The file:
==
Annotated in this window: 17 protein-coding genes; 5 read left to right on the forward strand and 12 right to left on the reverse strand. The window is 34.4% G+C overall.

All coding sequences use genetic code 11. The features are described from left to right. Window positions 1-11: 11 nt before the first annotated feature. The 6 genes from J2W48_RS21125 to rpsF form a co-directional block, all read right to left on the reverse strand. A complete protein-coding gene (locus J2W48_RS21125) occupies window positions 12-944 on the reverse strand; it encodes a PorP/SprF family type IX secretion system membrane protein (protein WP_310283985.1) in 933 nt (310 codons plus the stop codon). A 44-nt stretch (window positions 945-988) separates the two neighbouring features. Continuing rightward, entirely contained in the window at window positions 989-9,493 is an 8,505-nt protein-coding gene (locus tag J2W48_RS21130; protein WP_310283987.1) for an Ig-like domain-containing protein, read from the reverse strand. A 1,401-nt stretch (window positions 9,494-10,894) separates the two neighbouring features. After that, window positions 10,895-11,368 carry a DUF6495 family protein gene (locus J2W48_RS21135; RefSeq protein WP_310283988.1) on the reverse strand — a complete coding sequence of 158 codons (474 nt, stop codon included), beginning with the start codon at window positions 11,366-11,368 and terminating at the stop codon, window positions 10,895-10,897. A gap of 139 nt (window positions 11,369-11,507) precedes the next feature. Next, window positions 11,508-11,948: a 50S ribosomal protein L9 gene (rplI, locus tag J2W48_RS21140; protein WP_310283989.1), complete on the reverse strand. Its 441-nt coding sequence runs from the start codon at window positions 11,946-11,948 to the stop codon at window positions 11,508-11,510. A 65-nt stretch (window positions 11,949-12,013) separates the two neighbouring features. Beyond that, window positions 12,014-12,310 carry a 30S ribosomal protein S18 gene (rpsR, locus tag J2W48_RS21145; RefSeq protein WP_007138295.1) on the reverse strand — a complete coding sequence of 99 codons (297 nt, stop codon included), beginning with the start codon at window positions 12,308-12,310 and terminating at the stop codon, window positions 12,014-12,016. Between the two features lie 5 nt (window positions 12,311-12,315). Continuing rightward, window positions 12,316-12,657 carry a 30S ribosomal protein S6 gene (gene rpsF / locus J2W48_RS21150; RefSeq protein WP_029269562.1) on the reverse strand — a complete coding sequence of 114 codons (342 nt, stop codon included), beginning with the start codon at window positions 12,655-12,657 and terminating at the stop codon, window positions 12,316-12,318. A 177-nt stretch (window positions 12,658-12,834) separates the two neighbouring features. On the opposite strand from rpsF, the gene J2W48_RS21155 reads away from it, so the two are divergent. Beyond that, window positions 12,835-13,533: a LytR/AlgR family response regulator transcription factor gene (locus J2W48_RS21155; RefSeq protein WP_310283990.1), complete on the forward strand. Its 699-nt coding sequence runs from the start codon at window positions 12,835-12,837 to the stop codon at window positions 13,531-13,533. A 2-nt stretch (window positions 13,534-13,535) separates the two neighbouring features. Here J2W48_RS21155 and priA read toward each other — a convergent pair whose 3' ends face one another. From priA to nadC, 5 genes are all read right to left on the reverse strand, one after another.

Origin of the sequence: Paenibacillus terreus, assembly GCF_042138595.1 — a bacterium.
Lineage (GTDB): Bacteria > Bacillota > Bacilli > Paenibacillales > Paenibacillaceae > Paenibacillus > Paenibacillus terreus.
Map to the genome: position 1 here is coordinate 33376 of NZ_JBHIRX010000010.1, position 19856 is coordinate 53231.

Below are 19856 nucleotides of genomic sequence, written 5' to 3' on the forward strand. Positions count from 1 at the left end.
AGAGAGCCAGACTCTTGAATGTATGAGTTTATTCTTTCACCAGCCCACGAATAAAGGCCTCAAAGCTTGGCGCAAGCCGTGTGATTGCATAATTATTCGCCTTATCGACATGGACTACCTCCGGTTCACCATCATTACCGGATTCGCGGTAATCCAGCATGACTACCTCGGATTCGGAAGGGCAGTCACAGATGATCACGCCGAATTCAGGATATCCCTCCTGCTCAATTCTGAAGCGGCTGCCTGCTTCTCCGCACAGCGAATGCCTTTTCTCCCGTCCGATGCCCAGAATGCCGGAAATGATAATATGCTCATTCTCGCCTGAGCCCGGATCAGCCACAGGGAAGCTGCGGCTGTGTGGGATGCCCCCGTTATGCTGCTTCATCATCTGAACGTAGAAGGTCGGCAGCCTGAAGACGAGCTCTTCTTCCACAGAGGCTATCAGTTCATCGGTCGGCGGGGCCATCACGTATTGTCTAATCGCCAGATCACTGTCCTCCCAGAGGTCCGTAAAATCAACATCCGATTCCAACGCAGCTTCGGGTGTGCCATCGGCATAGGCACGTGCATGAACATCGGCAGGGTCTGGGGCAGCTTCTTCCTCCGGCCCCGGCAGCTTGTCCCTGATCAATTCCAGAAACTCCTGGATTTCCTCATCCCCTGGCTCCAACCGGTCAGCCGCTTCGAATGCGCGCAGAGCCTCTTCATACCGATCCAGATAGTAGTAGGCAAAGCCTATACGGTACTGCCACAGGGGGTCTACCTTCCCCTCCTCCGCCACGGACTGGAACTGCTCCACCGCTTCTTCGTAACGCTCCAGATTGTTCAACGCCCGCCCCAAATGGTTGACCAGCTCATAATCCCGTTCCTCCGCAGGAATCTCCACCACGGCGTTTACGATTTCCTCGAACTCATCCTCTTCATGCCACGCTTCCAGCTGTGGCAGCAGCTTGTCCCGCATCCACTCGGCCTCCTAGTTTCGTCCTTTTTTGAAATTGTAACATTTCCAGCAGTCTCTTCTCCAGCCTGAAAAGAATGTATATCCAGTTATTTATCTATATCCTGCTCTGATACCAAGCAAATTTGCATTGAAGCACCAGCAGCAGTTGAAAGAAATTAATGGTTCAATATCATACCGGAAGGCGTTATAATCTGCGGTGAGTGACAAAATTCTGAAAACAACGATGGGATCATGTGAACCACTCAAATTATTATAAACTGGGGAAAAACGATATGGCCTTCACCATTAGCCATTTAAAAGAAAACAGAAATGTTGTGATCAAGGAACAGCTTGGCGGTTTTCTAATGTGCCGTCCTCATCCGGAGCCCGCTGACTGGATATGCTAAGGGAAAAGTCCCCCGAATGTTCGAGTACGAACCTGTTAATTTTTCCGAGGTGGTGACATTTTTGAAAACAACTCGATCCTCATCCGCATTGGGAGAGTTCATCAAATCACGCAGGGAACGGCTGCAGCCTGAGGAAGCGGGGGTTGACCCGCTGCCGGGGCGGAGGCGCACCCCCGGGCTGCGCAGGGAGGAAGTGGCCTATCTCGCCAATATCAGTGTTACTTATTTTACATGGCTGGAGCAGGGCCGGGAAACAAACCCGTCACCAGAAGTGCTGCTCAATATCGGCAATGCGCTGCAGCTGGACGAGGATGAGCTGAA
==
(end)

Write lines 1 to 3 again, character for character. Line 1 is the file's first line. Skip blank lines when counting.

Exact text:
Annotated in this window: 17 protein-coding genes; 5 read left to right on the forward strand and 12 right to left on the reverse strand. The window is 34.4% G+C overall.

All coding sequences use genetic code 11. The features are described from left to right. Window positions 1-11: 11 nt before the first annotated feature. The 6 genes from J2W48_RS21125 to rpsF form a co-directional block, all read right to left on the reverse strand. A complete protein-coding gene (locus J2W48_RS21125) occupies window positions 12-944 on the reverse strand; it encodes a PorP/SprF family type IX secretion system membrane protein (protein WP_310283985.1) in 933 nt (310 codons plus the stop codon). A 44-nt stretch (window positions 945-988) separates the two neighbouring features. Continuing rightward, entirely contained in the window at window positions 989-9,493 is an 8,505-nt protein-coding gene (locus tag J2W48_RS21130; protein WP_310283987.1) for an Ig-like domain-containing protein, read from the reverse strand. A 1,401-nt stretch (window positions 9,494-10,894) separates the two neighbouring features. After that, window positions 10,895-11,368 carry a DUF6495 family protein gene (locus J2W48_RS21135; RefSeq protein WP_310283988.1) on the reverse strand — a complete coding sequence of 158 codons (474 nt, stop codon included), beginning with the start codon at window positions 11,366-11,368 and terminating at the stop codon, window positions 10,895-10,897. A gap of 139 nt (window positions 11,369-11,507) precedes the next feature. Next, window positions 11,508-11,948: a 50S ribosomal protein L9 gene (rplI, locus tag J2W48_RS21140; protein WP_310283989.1), complete on the reverse strand. Its 441-nt coding sequence runs from the start codon at window positions 11,946-11,948 to the stop codon at window positions 11,508-11,510. A 65-nt stretch (window positions 11,949-12,013) separates the two neighbouring features. Beyond that, window positions 12,014-12,310 carry a 30S ribosomal protein S18 gene (rpsR, locus tag J2W48_RS21145; RefSeq protein WP_007138295.1) on the reverse strand — a complete coding sequence of 99 codons (297 nt, stop codon included), beginning with the start codon at window positions 12,308-12,310 and terminating at the stop codon, window positions 12,014-12,016. Between the two features lie 5 nt (window positions 12,311-12,315). Continuing rightward, window positions 12,316-12,657 carry a 30S ribosomal protein S6 gene (gene rpsF / locus J2W48_RS21150; RefSeq protein WP_029269562.1) on the reverse strand — a complete coding sequence of 114 codons (342 nt, stop codon included), beginning with the start codon at window positions 12,655-12,657 and terminating at the stop codon, window positions 12,316-12,318. A 177-nt stretch (window positions 12,658-12,834) separates the two neighbouring features. On the opposite strand from rpsF, the gene J2W48_RS21155 reads away from it, so the two are divergent. Beyond that, window positions 12,835-13,533: a LytR/AlgR family response regulator transcription factor gene (locus J2W48_RS21155; RefSeq protein WP_310283990.1), complete on the forward strand. Its 699-nt coding sequence runs from the start codon at window positions 12,835-12,837 to the stop codon at window positions 13,531-13,533. A 2-nt stretch (window positions 13,534-13,535) separates the two neighbouring features. Here J2W48_RS21155 and priA read toward each other — a convergent pair whose 3' ends face one another. From priA to nadC, 5 genes are all read right to left on the reverse strand, one after another.

Origin of the sequence: Paenibacillus terreus, assembly GCF_042138595.1 — a bacterium.